Rising levels of income inequality in many developed countries have led to much political and scientific controversy. One of the empirical challenges is to identify the causes and drivers of inequality. A new study by German economists Albrecht Glitz (Universitat Pompeu Fabra and IZA) and Daniel Wissmann (LMU Munich) investigates how shifts in skill premiums – the wage difference between skilled and unskilled workers – can help explain income inequality between different skill and age groups.
Different trends in wage differentials since 1980s
The authors show for Germany that the wage differential between medium (those with vocational training and/or Abitur) and low-skilled workers (those without a post-secondary degree) decreased slightly over the 1980s and then increased by a third from 18% to 24% since the late 1980s (solid line in graph), while the high skill premium, i.e. the wage differential between those holding a college or university degree and those with vocational training, followed a U-shape pattern over the same period (Figure 1).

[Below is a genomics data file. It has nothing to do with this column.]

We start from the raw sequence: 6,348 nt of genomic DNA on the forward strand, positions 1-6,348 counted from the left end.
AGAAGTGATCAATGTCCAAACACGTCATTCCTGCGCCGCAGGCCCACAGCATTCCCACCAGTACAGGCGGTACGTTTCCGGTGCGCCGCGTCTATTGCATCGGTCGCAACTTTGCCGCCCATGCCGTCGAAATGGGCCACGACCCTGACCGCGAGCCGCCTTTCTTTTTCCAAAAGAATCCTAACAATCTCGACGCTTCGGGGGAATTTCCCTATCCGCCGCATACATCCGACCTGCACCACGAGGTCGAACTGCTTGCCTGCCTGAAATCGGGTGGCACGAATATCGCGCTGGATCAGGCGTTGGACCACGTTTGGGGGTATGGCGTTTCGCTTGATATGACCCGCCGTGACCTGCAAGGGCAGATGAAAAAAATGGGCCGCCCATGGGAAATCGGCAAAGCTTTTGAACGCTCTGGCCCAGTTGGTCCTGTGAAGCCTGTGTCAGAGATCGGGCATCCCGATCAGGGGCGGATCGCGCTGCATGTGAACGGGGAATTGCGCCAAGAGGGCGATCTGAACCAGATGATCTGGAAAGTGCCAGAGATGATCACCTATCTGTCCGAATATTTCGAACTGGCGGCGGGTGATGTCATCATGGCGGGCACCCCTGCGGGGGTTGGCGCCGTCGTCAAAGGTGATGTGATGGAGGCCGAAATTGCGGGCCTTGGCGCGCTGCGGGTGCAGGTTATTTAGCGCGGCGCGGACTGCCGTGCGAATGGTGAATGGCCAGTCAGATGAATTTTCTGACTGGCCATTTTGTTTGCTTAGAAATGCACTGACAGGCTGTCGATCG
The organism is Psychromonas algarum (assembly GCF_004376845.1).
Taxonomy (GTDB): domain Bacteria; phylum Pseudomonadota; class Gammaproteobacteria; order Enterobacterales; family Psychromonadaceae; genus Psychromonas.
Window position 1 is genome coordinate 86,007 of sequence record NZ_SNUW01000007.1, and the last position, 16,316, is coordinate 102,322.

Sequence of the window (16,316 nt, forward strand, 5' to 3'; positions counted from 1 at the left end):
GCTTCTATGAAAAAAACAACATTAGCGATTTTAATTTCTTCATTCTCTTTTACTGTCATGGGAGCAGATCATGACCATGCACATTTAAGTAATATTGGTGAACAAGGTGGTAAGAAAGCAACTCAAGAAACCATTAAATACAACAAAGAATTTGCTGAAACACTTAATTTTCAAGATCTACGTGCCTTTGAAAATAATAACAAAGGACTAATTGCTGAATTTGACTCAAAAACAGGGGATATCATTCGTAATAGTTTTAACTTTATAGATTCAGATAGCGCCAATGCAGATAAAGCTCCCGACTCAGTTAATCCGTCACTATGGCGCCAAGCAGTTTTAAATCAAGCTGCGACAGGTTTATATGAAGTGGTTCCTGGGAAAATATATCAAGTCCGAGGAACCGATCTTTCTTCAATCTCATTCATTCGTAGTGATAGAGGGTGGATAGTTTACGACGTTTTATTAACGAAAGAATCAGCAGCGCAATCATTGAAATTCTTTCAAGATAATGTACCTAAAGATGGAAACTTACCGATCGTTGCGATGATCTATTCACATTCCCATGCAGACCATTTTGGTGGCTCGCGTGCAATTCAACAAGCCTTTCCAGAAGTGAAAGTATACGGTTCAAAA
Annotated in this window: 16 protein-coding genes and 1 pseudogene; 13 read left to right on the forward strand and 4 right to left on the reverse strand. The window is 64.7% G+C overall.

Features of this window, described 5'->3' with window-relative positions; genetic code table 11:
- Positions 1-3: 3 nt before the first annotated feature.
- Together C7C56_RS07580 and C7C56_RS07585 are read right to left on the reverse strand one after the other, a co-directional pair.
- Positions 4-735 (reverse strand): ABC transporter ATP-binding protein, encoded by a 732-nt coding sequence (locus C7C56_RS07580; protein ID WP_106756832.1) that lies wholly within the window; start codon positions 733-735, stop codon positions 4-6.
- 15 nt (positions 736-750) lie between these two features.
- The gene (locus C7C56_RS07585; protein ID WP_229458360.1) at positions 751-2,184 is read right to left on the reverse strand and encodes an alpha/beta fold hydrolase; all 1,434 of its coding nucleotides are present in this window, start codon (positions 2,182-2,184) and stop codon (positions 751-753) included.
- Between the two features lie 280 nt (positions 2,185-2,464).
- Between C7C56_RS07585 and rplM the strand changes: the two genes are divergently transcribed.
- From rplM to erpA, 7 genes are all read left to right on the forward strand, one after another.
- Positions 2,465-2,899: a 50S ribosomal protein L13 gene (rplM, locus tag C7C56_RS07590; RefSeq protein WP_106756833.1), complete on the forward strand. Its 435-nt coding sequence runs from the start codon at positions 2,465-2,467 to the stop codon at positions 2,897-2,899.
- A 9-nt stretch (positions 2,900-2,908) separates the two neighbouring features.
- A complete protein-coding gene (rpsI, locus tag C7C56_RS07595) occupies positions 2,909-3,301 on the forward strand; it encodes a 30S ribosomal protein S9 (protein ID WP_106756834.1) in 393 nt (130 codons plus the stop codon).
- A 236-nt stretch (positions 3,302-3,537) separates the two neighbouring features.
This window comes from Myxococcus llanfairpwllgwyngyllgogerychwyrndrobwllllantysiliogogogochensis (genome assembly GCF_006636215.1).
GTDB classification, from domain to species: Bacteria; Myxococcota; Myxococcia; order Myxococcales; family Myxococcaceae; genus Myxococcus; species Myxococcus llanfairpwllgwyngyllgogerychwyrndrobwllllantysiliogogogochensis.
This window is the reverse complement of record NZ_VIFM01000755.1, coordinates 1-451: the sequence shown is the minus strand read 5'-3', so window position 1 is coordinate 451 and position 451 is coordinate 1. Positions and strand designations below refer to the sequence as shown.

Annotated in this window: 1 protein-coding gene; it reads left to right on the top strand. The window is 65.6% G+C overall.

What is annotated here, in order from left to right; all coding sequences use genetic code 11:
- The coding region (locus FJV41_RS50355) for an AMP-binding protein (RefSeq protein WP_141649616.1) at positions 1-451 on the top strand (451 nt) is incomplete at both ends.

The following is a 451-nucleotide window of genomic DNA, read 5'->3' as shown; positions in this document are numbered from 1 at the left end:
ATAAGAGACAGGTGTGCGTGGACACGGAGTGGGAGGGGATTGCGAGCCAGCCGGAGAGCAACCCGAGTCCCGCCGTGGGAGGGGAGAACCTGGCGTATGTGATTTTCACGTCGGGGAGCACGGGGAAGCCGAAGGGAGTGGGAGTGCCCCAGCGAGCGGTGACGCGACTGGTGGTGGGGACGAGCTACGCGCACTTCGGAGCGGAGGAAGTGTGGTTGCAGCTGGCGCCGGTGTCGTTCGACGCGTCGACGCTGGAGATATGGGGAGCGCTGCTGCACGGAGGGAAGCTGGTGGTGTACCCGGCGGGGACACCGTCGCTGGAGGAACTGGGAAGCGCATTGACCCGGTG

But not all medium-skilled workers benefited from this rise in the skill premium, which is apparently attributable to a pronounced increase in the medium skill premium of young workers (aged 30 and below).
According to Glitz and Wissmann, these differences in the development of wage premia may simply be due to the relative abundance of workers with a specific skill level. Analyzing long-term education trends in Germany for those born between 1950 and 1981, the authors find a pronounced trend break in the educational attainment of the West-German population: relative to previous trends, the shares of both high- and low-skilled individuals increased while the share of medium-skilled individuals declined markedly.
Fewer medium-skilled workers
For cohorts born after 1965, the share of individuals with completed vocational training decreased strongly and was as large for the 1980s cohorts as it was for the 1940s cohorts, while the share of individuals with tertiary education increased to unprecedented levels and the long-term decline in the share of low-skilled individuals came to a hold.
The authors conclude that a considerable part of recent changes in earnings inequality between different skill groups in Germany are the result of longer term educational choices of the population and hence, ultimately, driven by labor supply. With this explanation, the authors complement recent attempts focusing on demand-side explanations of rising inequality, such as technological change and the role of globalization in the vanishing of manual, routine-intensive occupations.